A total of 10 flood gates remained open. Four were closed early on Tuesday.

The capacity of the Bloemhof dam was at 98% and was expected to increase to 101% by Thursday.

At the Gariep Dam, the outflow was 2 300m³ per second and the capacity was 117%.

The Vanderkloof Dam stood at 113% with an outflow of 2 430m³ per second.

– Sapa

Vaal Dam outflow at 90 times normal

Posted by: Saving Water SA (Cape Town, South Africa) – partnered with Water Rhapsody conservation systems – 06 January 2011

Four more Vaal Dam sluice gates were opened on Thursday afternoon following an increase in the water inflow into the dam, Emfuleni Local Municipality said.

The water levels downstream of Vaal Dam are expected to reach levels last seen during the flood of 1996

“This brings the number of opened gates to 17 since December 16,” spokesperson Klaas Mofomme said in a statement.

He said the municipality would like to warn community members to continue being on high alert for possible flooding.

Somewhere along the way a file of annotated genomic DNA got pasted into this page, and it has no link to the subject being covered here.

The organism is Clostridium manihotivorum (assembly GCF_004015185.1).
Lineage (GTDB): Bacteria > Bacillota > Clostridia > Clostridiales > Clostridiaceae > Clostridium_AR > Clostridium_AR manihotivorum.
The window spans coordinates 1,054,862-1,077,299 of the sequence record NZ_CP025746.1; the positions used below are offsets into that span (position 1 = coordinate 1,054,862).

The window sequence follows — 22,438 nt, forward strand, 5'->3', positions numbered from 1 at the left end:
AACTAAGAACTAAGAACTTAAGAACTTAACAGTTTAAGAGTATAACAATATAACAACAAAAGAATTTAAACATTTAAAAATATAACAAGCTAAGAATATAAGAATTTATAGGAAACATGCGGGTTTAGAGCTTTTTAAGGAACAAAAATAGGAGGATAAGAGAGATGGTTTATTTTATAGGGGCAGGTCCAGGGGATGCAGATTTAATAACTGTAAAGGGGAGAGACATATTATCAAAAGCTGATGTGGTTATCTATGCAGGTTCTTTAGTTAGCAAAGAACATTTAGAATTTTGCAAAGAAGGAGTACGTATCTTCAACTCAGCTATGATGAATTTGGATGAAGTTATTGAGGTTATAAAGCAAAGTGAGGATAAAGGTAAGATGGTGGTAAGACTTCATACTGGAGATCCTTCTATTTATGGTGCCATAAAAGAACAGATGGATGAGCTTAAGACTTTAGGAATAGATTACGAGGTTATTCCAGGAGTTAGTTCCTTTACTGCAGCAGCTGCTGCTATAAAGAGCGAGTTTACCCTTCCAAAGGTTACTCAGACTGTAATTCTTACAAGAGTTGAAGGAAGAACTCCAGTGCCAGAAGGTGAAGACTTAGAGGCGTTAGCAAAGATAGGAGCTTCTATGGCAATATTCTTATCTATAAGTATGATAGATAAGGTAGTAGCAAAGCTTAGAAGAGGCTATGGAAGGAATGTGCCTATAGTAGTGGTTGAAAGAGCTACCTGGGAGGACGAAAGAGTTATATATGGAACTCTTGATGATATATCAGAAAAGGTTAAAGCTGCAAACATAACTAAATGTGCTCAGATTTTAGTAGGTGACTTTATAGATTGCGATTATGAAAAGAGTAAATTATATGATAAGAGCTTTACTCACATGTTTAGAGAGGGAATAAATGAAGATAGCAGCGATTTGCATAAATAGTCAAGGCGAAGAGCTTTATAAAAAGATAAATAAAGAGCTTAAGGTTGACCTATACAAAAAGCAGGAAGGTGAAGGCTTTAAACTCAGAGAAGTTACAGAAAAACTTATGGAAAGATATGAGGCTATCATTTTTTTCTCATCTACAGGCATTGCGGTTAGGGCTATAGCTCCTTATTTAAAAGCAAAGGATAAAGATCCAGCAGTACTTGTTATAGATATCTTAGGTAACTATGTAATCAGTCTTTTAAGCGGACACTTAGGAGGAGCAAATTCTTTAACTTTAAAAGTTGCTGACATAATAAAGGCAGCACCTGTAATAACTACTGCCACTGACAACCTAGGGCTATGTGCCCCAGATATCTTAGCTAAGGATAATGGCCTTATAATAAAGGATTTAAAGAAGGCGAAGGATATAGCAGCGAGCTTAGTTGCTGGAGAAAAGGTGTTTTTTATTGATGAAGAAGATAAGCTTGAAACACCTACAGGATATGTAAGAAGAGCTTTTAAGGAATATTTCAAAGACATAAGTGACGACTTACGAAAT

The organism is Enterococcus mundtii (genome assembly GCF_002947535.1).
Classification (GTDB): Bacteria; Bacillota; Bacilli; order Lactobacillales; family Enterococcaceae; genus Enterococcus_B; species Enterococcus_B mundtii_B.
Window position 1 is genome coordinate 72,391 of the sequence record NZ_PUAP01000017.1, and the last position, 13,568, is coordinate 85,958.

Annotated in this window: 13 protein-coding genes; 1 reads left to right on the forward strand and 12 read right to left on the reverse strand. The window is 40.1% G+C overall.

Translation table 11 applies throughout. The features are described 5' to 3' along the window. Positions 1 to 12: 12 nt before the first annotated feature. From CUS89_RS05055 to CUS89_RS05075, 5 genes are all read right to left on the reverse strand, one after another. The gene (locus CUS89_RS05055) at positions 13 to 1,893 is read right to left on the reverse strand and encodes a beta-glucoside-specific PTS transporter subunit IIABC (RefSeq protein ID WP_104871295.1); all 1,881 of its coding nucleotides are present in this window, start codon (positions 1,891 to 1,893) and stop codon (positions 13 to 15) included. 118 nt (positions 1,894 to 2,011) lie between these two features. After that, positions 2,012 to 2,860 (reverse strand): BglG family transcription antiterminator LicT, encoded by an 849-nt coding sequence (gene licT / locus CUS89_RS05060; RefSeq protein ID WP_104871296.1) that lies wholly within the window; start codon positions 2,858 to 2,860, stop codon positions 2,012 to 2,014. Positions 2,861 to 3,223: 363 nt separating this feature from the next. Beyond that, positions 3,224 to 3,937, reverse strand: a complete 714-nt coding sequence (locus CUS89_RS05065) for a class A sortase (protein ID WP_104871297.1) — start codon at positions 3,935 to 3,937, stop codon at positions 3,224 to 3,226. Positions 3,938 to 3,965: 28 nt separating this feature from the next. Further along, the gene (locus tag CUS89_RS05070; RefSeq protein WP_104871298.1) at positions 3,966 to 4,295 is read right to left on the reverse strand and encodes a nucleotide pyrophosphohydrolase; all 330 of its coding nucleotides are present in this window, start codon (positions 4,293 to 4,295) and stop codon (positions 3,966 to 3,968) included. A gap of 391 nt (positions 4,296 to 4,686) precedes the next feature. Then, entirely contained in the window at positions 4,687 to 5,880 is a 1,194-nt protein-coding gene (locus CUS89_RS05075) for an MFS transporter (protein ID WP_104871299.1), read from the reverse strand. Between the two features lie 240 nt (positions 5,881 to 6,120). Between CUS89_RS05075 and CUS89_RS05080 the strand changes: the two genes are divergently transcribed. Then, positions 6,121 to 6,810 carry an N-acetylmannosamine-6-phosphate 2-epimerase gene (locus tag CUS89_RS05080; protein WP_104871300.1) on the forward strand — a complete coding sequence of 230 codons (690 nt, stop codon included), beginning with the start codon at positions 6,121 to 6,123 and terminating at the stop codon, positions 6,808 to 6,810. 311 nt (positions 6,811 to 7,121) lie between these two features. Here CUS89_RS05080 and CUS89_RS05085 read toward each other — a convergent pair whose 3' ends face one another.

“However, it must be emphasised that our joint operation committee team, which includes the emergency services and disaster management teams, is on high alert to provide the necessary services should the need arise.”

Mofomme said the outflow into the Vaal River was now standing at 2.7 million litres per second and the water outflow is about 90 times higher than the normal flow.

All boat owners were advised to remove their boats from the water even if they were in boathouses on the river. Continue reading

Dams overflow with more rain expected

Posted by: Saving Water SA (Cape Town, South Africa) – partnered with Water Rhapsody conservation systems – 04 January 2011

The Gariep Dam, the largest dam in South Africa, is 107 percent full with an outflow of 1670 cubic metres per second.

Dept of water affairs urges caution in the vicinity of the Vaal Orange River System

The water levels of the four largest dams in the Orange River catchment were rising following heavy rains in the past day, the department of water affairs said on Tuesday.